Defense Advanced GPS Receiver
The AN/PSN-13 Defense Advanced GPS Receiver (DAGR; colloquially, "dagger") is a handheld GPS receiver used by the United States Department of Defense and select foreign military services. It is a military-grade, dual-frequency receiver, and has the security hardware necessary to decode the encrypted P(Y)-code GPS signals.
Manufactured by Rockwell Collins, the DAGR entered production in March 2004, with the 40,000th unit delivered in September 2005. It was estimated by the news source Defense Industry Daily that, by the end of 2006, the USA and various allies around the world had issued almost $300 million worth of DAGR contracts, and ordered almost 125,000 units. The DAGR replaced the Precision Lightweight GPS Receiver (PLGR), which was first fielded in 1994.
Due to the COMSEC electronics inside the DAGR, it is against US federal law (Title 18, United States Code, sections 641, 793, 798, and 952) for any individual or organization not authorized by the National Security Agency (NSA) to purchase or be in possession of the device, if knowing it to have been embezzled, stolen, purloined or converted from value of the United States or of any department or agency. When devices are no longer useful or operational, they are to be returned to an NSA-approved vendor (usually the original supplier), where they are destroyed.
Rockwell Collins also manufactures a GPS receiver known as the "Polaris Guide", that looks like a DAGR, but uses only the civilian C/A code signals. These units are labelled as "SPS", for "Standard Positioning Service", and may be possessed by non-military users.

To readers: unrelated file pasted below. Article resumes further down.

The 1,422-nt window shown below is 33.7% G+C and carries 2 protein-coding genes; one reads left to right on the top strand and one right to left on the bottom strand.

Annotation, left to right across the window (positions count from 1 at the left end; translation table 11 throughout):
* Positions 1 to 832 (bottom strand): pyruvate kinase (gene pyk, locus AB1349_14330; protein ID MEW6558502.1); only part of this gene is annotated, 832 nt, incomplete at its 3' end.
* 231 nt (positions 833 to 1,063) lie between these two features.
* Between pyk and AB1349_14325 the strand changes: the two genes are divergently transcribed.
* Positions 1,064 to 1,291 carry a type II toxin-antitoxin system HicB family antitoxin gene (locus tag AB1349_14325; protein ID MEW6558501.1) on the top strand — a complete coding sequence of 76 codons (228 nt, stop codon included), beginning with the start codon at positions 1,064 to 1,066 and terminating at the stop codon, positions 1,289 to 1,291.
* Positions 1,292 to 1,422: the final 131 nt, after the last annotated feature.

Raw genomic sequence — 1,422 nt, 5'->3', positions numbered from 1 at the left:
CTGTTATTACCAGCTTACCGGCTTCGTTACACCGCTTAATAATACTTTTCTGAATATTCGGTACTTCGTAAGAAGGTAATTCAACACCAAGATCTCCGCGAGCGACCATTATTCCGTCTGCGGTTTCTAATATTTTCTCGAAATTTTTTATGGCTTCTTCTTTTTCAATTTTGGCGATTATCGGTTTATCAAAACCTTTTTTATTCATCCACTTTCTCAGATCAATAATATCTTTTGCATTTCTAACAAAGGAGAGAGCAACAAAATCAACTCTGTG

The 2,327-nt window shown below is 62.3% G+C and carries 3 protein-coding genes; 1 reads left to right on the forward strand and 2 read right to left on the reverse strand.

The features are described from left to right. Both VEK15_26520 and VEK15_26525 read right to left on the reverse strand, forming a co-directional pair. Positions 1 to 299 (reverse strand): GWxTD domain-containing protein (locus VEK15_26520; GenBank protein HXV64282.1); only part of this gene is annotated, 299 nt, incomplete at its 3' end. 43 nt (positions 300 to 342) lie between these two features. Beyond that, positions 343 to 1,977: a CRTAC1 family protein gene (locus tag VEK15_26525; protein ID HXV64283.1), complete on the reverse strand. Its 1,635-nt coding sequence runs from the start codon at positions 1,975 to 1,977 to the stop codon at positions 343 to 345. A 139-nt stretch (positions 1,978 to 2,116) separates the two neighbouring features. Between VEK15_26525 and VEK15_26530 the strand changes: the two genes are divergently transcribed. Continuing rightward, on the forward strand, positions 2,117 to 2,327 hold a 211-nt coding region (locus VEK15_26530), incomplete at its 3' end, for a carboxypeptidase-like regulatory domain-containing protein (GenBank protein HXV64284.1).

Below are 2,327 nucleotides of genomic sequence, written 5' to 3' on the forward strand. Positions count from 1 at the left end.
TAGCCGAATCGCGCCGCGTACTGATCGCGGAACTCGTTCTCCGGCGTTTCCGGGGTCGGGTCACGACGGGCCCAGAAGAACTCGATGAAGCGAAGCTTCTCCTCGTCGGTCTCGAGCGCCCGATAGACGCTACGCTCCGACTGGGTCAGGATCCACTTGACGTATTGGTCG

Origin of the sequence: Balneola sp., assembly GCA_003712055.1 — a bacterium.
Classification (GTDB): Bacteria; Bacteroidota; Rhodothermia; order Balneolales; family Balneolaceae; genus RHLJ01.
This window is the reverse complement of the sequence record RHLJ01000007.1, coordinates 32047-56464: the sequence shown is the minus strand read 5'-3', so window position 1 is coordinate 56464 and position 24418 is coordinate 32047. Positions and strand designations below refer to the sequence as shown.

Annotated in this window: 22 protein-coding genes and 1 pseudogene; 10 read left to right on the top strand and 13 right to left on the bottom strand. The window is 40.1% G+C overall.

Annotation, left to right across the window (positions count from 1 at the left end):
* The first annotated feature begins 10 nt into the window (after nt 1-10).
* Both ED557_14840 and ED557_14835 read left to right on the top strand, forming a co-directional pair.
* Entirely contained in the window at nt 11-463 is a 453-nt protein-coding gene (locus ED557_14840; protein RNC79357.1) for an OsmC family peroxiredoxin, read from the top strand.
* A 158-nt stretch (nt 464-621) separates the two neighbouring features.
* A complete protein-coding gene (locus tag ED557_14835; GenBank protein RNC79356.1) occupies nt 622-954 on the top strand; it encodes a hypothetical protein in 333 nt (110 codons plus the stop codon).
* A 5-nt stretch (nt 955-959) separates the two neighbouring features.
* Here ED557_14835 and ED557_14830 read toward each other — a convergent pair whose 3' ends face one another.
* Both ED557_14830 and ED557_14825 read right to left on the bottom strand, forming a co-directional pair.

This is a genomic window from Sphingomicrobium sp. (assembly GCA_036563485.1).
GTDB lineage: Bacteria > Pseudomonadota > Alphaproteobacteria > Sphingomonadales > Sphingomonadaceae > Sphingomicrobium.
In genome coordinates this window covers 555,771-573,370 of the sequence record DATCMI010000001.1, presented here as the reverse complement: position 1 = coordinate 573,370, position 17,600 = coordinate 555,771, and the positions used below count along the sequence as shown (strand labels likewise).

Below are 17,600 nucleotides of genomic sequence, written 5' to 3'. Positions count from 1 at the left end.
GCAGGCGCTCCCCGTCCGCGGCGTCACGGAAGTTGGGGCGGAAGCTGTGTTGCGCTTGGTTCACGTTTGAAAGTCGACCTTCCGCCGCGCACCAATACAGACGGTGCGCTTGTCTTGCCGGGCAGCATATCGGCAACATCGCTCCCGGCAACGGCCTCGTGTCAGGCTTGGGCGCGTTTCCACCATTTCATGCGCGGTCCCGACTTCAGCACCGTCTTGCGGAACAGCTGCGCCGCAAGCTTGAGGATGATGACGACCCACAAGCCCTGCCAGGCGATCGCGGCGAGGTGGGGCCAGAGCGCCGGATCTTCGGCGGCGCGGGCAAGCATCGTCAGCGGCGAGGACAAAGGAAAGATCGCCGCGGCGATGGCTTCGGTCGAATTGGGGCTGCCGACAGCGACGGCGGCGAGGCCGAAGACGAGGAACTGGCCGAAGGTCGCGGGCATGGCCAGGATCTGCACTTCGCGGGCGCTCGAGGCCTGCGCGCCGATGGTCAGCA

- Graphical screen, with the ability to overlay map images.
- 12-channel continuous satellite tracking for "all-in-view" operation.
- Simultaneous L1/L2 dual frequency GPS signal reception.
- Capable of Direct-Y code acquisition
- Cold start first fix in less than 100 seconds.
- Extended performance in a diverse jamming environment.
- 41 dB J/S maintaining state 5 tracking.
- 24 dB during initial C/A code acquisition.
- Utilizes Receiver Autonomous Integrity Monitoring (RAIM).
- Selective Availability/Anti-Spoofing Module (SAASM) compatible (currently version 3.2).
- Wide Area GPS Enhancement (WAGE) compatible.
- Resistant to multi-path effects.
- Can be used as survey for weapons systems
- Fielded to the U.S. Army, U.S. Marine Corps, U.S. Navy, U.S. Air Force and select foreign military forces
- Designed to fit in a Battle Dress Uniform's 2-magazine ammo pouch
- Approximate cost to government per unit to acquire: $1,832
Comparison to PLGR
|Frequency bands||Dual (L1 & L2)||Dual (L1 & L2)|
|Display||Text only||GUI with maps|
|Number of channels (satellites)||5||12 (all in view)|
|Anti-Jam resistance||24 dB||41 dB|
|Time to first fix (TTFF)||360 seconds||100 seconds|
|Time to subsequent fix (TTSF)||60 seconds||< 22 seconds|
|Weight||2.75 lb (1.25 kg)||0.94 lb (0.43 kg)|
|Dimensions (in inches)||9.5" tall, 4.1" wide, 2.6" thick||6.4" tall, 3.5" wide, 1.6" thick
(Fits in 2-magazine ammo pouch)
|Battery life||13 hours (8 batteries)||14 hours (4 batteries)|
|Reliability||2000 hours||5000 hours|